‘Destroyed everything’

Former ‘Community’ writer forgives the show’s creator after he publicly apologizes for sexually harassing her

Dan Harmon (Photo by Emma McIntyre/Getty Images for Seeso)

Dan Harmon, the creator of popular TV shows Community and Rick and Morty, has apologized to a former writer on Community who called Harmon out on Twitter for sexually harassing her, and then exacting petty vengeance against her when she spurned his advances. Writer Megan Ganz had told Harmon on Twitter that his behavior had forever stained what should have been positive memories of the first episodes she ever wrote for TV, and left her unsure of her own talent and “afraid to be enthusiastic” at work for years, “knowing it might be turned against me later.” Harmon had responded that he deeply regretted “abusing my position, treating you like garbage,” and that he was planning to issue a proper apology on his podcast.

About 18-and-a-half minutes into the podcast, Harmon went into excruciating detail about his behavior, including how he first began feeling attracted to Ganz while he was in a relationship with another woman. Harmon said he began hitting on Ganz, despite his position as her boss, and even declared his love for her after he and his girlfriend eventually broke up. After Ganz refused his affections and told him that his pursuit of her was interfering with her work, Harmon said that he grew resentful, and began publicly undermining her as a writer. Both she and the show, he admitted, suffered as a result of his behavior.

“I lost my job. I ruined my show. I betrayed the audience. I destroyed everything, and I damaged her internal compass,” Harmon said. “I moved on, and I never did it before and I’ll never do it again, but I certainly wouldn’t have been able to do it if I had any respect for women. On a fundamental level, I was thinking about them as different creatures. I was thinking about the ones that I liked as having some special role in my life. I did it all by not thinking about it.”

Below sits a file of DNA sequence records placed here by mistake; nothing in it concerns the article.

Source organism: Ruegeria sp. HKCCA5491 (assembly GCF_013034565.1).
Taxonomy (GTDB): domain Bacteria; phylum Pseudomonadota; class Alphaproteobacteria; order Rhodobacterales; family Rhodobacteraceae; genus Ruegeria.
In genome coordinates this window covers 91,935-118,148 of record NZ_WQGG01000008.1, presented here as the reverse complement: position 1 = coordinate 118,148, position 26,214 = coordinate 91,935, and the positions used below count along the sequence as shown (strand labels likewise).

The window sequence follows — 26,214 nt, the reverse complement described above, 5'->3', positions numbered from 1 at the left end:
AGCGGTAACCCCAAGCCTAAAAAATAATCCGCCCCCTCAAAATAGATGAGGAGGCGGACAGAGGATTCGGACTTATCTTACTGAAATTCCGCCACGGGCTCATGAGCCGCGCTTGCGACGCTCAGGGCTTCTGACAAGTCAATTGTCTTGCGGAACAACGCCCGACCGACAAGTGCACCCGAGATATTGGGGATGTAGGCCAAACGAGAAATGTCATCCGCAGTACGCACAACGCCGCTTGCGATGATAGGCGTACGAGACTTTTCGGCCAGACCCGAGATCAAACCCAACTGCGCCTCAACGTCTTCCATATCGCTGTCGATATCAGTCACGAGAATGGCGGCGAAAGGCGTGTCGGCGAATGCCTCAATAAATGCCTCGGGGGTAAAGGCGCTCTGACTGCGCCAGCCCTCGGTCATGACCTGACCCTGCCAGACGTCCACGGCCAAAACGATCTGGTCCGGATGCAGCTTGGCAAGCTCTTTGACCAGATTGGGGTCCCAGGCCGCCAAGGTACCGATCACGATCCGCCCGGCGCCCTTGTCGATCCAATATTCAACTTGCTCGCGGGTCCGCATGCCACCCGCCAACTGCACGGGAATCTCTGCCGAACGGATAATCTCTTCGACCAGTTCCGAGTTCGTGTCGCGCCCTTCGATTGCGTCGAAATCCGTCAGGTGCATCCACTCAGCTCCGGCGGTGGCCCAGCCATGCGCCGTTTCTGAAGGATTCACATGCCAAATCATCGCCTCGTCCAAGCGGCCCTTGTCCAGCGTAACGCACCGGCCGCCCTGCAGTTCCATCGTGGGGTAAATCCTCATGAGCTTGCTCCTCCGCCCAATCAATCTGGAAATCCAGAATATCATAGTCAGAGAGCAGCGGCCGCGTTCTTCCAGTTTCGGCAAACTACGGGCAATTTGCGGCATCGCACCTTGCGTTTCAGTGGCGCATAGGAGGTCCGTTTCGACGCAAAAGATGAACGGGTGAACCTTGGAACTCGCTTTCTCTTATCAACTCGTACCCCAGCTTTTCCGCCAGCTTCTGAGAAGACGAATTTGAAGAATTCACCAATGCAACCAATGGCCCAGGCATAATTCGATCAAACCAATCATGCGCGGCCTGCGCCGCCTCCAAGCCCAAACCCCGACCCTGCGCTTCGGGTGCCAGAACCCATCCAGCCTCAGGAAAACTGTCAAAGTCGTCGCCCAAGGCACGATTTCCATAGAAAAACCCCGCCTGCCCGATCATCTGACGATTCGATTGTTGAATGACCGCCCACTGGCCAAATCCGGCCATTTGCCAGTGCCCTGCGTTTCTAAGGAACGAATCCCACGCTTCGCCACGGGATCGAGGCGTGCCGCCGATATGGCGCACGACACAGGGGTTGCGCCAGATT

“I did it by not thinking about it, and I got away with it by not thinking about it. If she hadn’t mentioned something on Twitter, I would have continued to not have to think about it,” he added. “If you don’t think about it, you’re going to get away with not thinking about it, and you can cause a lot of damage that is technically legal, and hurts everybody.”

After listening to the podcast, Ganz appeared to be moved deeply. She shared a link to it on Twitter, describing it as “a masterclass in How to Apologize,” and told Harmon that she forgave him.

“What I didn’t expect was the relief I’d feel just hearing him say these things actually happened,” she wrote. “I didn’t dream it. I’m not crazy. Ironic that the only person who could give me that comfort is the one person I’d never ask.”

Read the full story at Vulture.


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